The Galaxy S9 is the first Samsung device to launch running Android 8.0 but the software comes with the Samsung Experience bolted on top. While the software offers enhancements that many like some prefer a vanilla build of Android.

The idea of a vanilla build of Android Oreo running on the Galaxy S9 has been made possible, believe it or not, thanks to Google’s Project Treble. Google took aim at the devices that tend to be on the mid-range and lower-tier of the market that typically would miss out on important operating system updates. Project Treble creates a new partition on the system that houses the Android system files. What this means is that it is kept separate from the vendor and carrier specific firmware, which means that it can be accessed and, more importantly, updated without the need to go through the usual channels that typically introduce delay.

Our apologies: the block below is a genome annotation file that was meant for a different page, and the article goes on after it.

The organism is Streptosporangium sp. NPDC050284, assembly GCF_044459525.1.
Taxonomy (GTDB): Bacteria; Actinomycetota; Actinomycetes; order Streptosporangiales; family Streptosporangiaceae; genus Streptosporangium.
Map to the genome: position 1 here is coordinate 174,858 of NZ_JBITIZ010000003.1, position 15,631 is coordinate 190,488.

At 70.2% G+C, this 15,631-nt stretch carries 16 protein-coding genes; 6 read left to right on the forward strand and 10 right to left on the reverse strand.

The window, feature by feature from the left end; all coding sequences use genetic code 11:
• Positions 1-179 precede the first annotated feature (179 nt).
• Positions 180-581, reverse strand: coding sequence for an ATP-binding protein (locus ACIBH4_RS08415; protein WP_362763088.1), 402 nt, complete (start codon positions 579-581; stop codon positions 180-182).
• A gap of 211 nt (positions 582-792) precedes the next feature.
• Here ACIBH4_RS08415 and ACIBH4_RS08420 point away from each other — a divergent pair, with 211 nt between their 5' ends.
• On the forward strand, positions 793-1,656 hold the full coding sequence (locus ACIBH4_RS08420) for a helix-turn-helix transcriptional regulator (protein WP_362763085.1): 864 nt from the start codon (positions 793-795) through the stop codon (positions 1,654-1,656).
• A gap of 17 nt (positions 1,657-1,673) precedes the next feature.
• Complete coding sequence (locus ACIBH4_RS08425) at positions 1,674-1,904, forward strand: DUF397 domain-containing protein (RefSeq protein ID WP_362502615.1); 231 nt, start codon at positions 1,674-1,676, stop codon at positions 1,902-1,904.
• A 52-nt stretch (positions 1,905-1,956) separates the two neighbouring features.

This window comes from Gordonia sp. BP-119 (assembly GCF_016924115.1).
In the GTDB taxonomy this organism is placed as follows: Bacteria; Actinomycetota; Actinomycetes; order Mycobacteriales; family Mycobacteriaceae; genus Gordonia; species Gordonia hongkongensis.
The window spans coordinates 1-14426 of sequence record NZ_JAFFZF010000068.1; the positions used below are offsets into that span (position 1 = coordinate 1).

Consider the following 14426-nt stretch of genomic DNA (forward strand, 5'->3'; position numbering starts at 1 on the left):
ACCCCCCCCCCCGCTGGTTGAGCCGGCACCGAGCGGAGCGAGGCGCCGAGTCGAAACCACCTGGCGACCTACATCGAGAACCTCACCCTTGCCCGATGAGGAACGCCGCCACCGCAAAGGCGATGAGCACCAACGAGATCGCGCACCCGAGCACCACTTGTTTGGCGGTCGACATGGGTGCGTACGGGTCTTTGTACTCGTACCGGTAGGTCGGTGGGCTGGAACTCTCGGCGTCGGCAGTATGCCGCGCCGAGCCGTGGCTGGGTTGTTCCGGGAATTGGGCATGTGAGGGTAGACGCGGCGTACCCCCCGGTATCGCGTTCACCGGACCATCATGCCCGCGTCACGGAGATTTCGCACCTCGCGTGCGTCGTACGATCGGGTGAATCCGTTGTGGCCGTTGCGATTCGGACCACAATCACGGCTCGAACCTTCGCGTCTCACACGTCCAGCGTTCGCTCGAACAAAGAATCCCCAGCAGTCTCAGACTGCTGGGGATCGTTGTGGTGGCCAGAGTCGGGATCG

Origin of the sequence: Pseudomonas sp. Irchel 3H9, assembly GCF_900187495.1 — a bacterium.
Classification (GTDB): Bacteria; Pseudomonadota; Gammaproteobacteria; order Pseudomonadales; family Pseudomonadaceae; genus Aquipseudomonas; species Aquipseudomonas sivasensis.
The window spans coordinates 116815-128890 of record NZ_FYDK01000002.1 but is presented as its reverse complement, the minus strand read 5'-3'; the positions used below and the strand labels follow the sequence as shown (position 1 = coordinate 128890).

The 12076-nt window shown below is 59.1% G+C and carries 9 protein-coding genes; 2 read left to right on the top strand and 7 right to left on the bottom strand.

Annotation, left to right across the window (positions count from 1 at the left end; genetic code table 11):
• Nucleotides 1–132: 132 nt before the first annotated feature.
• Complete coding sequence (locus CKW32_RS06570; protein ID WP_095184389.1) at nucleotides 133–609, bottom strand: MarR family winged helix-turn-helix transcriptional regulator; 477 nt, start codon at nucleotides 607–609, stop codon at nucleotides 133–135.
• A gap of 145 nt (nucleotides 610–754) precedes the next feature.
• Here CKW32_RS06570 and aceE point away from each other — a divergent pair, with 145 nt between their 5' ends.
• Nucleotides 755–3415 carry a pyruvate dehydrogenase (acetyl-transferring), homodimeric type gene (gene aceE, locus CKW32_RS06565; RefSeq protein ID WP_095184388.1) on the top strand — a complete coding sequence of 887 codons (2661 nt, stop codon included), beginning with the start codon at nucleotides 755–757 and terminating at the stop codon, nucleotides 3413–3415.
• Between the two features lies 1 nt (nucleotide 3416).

With a Treble enabled device, a device can be booted into an AOSP version of Android. Any device that ships with Android Oreo out of the box is Treble enabled, which includes the Galaxy S9. Therefore, putting the two together, XDA member “iamnotkurtcobain” was able to boot up AOSP Android 8.0 on his Exynos-powered Galaxy S9 for a vanilla build of Android.

The ROM that was used was phhusson’s phh-Treble ROM, which, according to the developer, most of the required functionalities work – WiFi, Bluetooth, NFC, fingerprint scanner, camera, mobile data, among others. You’ll lose the Samsung-specific features, but then that’s why you’re trying to boot AOSP anyway, right?

If you’re interested in trying this for yourself, you’ll need an Exynos-powered Galaxy S9 as Snapdragon variants still have locked bootloaders. The process is slightly convoluted since TWRP and fastboot don’t currently work on the Galaxy S9. For the full process, head on over to the source link.

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